For the next stop in our around-the-world gin odyssey, we’re travelling to Greece: cradle of Western civilisation and home to Ouzo and Raki.
However, Greek gin is a bit of a phenomenon and the demand is growing for small-batch artisinal gin.
Despite the fact that juniper grows rampant throughout Greece, it hasn’t found its way, traditionally, into the local spirits and aperitifs. Instead, a number of other regional ingredients – from pine resin to anise – have historically proven more popular with Greek palates.
Chief amongst the favoured Greek drinks is ouzo, recently declared by the European Union as a protected, strictly Grecian product. The clear and fiery aperitif, redolent of liquorice notes and featuring an underlying herbaceousness, turns milky white when a pour of water is added, as in a typical serve.
Ouzo is actually produced in a way that’s similar to gin: distilleries begin with a clear, neutral spirit to which they then add their own botanicals. Anise is to ouzo as juniper is to gin, standing as the drink’s primary flavouring agent, but other spices are also regularly used, from cinnamon to coriander. This base spirit is then diluted with water down to the appropriate alcohol percentage.
Perhaps because of the long-time dominance of ouzo, distilleries have, up until this point, not paid much attention to Greek gin. Still, a love of the spirit is blossoming, and we expect a new rash of Grecian craft distilleries will soon crop up to cater to demand.
What do they drink
Greece ranks among the world’s top 15 gin-consuming countries, so the interest in the spirit is by now well established. Up until this point, the brands that have done the best amongst Hellenic drinkers include bigger producers like Gordon’s, Tanqueray, Bombay Sapphire, and Beefeater.
How do they drink it
While aperitif-style drinking is still overwhelmingly popular here – there is nothing, after all, more enjoyable than sipping on a refreshing tipple under the late afternoon sun – Greece is also seeing the growth of its own burgeoning craft cocktail movement. In Athens, one of the stars of this new crop is The Gin Joint. Modelled after an American-style speakeasy, the bar pays homage to classic cocktail recipes while also incorporating distinctly Grecian flavours and ingredients – and Greek gin.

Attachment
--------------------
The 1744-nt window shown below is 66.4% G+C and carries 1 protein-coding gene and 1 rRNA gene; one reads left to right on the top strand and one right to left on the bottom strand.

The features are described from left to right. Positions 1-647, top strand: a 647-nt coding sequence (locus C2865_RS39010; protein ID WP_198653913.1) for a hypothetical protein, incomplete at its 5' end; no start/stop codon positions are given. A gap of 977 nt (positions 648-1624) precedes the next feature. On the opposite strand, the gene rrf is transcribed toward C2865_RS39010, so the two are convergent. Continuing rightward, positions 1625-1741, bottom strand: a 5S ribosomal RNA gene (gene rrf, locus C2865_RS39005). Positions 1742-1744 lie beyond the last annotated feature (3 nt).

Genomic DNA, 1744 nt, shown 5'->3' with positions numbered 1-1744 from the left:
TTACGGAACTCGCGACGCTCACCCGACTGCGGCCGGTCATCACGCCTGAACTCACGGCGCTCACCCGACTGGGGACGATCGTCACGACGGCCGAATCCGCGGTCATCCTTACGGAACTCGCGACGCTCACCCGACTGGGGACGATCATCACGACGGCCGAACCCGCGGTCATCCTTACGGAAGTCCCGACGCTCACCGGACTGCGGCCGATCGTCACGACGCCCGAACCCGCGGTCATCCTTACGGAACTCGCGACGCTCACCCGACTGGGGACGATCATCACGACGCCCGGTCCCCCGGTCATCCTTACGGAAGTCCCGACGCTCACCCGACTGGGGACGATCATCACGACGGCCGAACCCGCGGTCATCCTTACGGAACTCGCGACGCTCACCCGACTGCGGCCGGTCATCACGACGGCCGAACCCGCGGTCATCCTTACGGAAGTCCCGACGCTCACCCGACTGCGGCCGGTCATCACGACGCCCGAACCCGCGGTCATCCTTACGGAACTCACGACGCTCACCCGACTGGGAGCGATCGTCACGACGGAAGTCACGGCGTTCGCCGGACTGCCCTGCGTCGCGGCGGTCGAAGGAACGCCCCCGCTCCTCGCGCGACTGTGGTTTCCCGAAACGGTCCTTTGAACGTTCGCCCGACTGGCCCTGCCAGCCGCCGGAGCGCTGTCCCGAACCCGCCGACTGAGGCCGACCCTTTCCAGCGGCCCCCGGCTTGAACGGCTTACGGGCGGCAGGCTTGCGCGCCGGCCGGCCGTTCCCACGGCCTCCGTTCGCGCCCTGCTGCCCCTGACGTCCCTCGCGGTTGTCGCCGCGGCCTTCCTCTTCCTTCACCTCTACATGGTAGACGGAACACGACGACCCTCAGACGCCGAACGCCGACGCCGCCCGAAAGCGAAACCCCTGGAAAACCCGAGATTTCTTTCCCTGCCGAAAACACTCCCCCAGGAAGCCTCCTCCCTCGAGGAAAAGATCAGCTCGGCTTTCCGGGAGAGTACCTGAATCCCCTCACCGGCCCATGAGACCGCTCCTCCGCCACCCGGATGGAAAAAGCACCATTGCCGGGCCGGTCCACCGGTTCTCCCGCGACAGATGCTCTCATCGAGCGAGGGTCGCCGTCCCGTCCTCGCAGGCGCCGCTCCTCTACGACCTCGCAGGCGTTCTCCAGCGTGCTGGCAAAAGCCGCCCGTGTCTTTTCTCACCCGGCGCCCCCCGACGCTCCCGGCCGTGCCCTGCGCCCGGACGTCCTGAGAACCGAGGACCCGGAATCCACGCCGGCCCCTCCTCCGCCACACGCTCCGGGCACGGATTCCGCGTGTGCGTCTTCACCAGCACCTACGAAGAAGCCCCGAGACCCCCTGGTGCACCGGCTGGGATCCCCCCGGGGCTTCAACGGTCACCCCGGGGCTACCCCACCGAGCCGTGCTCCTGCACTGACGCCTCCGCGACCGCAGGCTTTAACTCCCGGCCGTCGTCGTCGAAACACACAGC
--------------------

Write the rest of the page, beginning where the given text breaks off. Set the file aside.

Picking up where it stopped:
Dmitris Kiakos, owner and bartender of The Gin Joint, finds incredible ways to work with his wealth of spirits. While the Jake Leg‘s name is a cheeky reference to the bathtub gin drunk during American Prohibition, this cocktail is also decidedly Greek, made as it is with locally sourced sage and pine honey.
60 ml London dry gin
10 ml Storico Vermouth di Torino
20 ml fresh lemon juice
15 ml pine honey syrup*
10 ml ginger syrup**
25 ml sage tea***
2 dashes bitters
1 sage leaf to garnish
Add all ingredients to a cocktail shaker filled with ice and shake until well blended. Strain into a chilled coupe and garnish with the sage.
*Pine honey syrup: Blend 500 ml Greek pine honey with 300 ml simple syrup
**Ginger syrup: Blend 500 ml freshly squeezed ginger juice with 500 ml simple syrup
***Sage tea: Boil 500 ml water with 15 sage leaves in a saucepan for 8 minutes. Remove from heat and strain.